In a large, open greenhouse, there’s a brand-new crop of basil and some greens just sprouting in long white hydroponic trays in what’s called a NFT or nutrient film technique system.
Many other crops at Bidwell grow in a Dutch bucket system, similar to what is used at Yarnick’s. It’s usually used for larger plants such as tomatoes or vine crops. A 5-gallon bucket is filled with an inert material and nutrients are pumped into each container. Growers use clay pebbles, perlite, coconut fiber or something else altogether to give the roots something to hold on to.
In the NFT system, the roots of the plants are continuously bathed with a moving nutrient-rich solution. The system looks like a long gutter slightly graded so the fluid runs through the roots. There’s also an ebb-and-flow system that has a tray filled with plants, usually grown under artificial lighting. Below is a reservoir filled with the nutrient-rich solution that is pumped up to the tray. The roots absorb the liquid and then the tray is drained. The pump and drain cycle are controlled by a timer.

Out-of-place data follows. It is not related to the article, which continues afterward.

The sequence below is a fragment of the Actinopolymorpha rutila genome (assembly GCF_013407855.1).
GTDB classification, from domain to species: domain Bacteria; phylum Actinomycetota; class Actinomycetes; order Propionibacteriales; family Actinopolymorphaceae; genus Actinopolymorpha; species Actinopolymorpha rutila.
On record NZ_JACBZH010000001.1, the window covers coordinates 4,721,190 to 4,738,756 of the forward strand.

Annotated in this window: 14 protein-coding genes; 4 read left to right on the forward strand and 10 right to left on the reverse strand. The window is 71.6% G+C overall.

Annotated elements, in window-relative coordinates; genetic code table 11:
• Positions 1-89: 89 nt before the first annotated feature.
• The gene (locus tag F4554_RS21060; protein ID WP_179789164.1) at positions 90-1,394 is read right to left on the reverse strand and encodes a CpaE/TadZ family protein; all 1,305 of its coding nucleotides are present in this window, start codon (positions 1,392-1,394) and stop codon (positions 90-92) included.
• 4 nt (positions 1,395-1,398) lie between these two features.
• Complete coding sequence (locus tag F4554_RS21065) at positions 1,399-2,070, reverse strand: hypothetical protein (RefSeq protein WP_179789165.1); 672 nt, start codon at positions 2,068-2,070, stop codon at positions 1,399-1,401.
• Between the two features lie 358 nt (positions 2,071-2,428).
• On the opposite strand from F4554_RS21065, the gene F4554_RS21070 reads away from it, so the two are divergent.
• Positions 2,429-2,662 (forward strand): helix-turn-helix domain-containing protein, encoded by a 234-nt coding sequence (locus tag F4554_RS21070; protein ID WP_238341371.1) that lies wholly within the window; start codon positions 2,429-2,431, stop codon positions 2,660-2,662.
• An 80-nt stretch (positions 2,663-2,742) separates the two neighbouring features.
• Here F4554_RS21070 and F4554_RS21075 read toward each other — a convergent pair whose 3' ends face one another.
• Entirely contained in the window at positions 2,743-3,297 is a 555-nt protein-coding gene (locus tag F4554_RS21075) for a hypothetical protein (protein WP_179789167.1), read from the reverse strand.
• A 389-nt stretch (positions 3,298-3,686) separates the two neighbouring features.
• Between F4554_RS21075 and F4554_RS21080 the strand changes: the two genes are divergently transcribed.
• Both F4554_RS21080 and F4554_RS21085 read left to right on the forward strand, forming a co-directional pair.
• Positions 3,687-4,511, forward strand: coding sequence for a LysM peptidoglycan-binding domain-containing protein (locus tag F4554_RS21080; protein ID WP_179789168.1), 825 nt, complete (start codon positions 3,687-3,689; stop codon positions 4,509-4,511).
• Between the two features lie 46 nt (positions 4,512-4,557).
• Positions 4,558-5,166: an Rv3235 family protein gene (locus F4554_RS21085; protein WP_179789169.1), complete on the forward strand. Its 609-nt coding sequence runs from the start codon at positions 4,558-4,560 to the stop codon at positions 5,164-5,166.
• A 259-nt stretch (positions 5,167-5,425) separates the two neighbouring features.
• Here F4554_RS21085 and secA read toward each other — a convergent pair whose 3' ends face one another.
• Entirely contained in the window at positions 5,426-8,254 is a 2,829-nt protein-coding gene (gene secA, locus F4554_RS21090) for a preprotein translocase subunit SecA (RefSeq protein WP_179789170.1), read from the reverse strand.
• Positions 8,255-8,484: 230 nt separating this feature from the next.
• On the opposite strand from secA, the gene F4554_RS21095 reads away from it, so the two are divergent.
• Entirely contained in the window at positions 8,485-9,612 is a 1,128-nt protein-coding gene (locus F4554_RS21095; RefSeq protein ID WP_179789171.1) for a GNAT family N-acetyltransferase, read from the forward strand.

“Probably the most practical at home is probably the ebb and flow or the NFT system,” Baranowski says. Some advantages to growing hydroponically include using less space, fewer workers and it extends the growing season.
“Sometimes it’s expensive to get started,” he says, “but when you’re up and running you can see some fruits of your labor. Anything that you grow traditionally can be grown in a hydroponic system.”

For gardeners interested in setting up their own hydroponic operation, OPCOMLink USA has two reasonably prices alternatives for indoor hydroponic growing. Their OPCOM Farm indoor gardening systems is offered as a GrowBox for horizontal growing or the GrowWall to get vertical.